You have worked for a long time as the president of FNCCI. After you left the role, have the economic issues increased or decreased?
I’m still in the Federation. The only difference between then and now is the political change. Strikes and Bandhas were announced daily. Labor strikes had also raised a lot of problems. Those problems still persist, but are less severe. Political problems are still ongoing. For industrialists, there are many of the previous issues like taxes and load-shedding. But the labor issues of that time were solved by the agreement signed in my last hours as the president on Chaitra 10th. That time we signed the 12-point agreement which included clauses like “No-Work-No-Pay”, “Hire and Fire” and “Social Security Fund” establishment.
Like other organizations of the nation, don’t you think the work of the Federation has suffered in the recent time?
Yes, I can also feel that to a certain extent. The organizations associated with the federation should continue doing their jobs and that has not been happening. The current focus has been in attracting foreign investments. I believe before trying to attract foreign investment, the main focus should be on increasing domestic investment.
Faces of many people of the federation are not clear. The local people think that you people shake hands with every new government. Take license and permission from the government. And if government rejects, federation has tendency to make claims that the government didn’t listen to private sector. It is said that federation is not able to raise economic-political issues. What are your thoughts?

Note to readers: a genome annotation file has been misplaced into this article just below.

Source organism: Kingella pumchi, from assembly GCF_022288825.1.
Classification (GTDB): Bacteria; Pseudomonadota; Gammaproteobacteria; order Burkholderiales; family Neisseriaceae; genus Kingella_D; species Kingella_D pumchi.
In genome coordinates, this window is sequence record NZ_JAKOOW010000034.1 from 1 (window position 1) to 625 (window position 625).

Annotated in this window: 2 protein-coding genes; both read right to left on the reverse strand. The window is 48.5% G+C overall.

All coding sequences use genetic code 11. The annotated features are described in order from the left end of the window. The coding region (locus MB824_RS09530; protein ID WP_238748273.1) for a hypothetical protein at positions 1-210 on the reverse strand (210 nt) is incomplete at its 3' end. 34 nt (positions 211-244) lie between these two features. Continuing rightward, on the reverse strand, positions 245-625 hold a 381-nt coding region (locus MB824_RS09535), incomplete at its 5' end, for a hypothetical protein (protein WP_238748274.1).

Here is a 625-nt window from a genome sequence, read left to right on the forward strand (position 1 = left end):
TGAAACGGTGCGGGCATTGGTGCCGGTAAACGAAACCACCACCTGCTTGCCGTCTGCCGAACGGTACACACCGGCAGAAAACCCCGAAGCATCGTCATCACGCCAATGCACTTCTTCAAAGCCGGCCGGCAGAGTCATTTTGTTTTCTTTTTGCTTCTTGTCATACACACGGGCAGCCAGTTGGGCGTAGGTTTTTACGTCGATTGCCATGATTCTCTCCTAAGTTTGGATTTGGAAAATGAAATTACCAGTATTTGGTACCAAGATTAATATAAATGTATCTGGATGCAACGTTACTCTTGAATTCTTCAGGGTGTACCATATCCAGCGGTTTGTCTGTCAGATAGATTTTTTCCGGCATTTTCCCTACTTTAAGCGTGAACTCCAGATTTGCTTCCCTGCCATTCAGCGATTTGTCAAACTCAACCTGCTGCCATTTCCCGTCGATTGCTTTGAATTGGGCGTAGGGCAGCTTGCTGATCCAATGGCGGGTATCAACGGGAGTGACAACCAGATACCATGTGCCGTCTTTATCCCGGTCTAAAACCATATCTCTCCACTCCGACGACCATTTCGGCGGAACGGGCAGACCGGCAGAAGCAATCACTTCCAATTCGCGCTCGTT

Our identity is business. We haven’t come from any political background. We talk for the overall welfare of the federation, if someone talks about the individual issues then that might be the case of personal dealing. After entering the federation, no one should raise personal issues. If that happens, then there will be a conflict of interest. It shouldn’t happen. After becoming the president, everyone should keep aside his business and take the problems of overall federation. I didn’t look after my business after becoming the president. If I had, my business would have prospered a lot.
You have been stating that the main problem is with power shortages, but you are investing in Kathmandu-Hetauda highway tunnel?
From 2011 BS there has been talk about the need of Kathmandu-Hetauda shortcut road. We always looked forward to funding it. I have been raising the issue of the need of the shortcut route to reach the Terai. The government, although late, approved the fast track. But we were always looking to help. We should come out of the mentality that Nepalis don’t have the money or technology. If we invest NRs.20 billion in the tunnel highway, we can reduce the distance to 45 minutes from 3 hours. This is a daily saving of 6 lakhs liters of petrol, which is equivalent to NRs. 60 million daily. If we analyze like that, we can save money in a year that is invested in the tunnel. Nepal-India trade deficit is due to the petroleum products. Out of Rs. 87 billion, Rs. 22 billion will be covered by this project alone.
Rather than investing alone, we have raised investments from more than 2 lakh investors and are establishing Nepal Infrastructure Development Company. This project will be done based on internal investment. We have kept the time frame of four years to complete this project.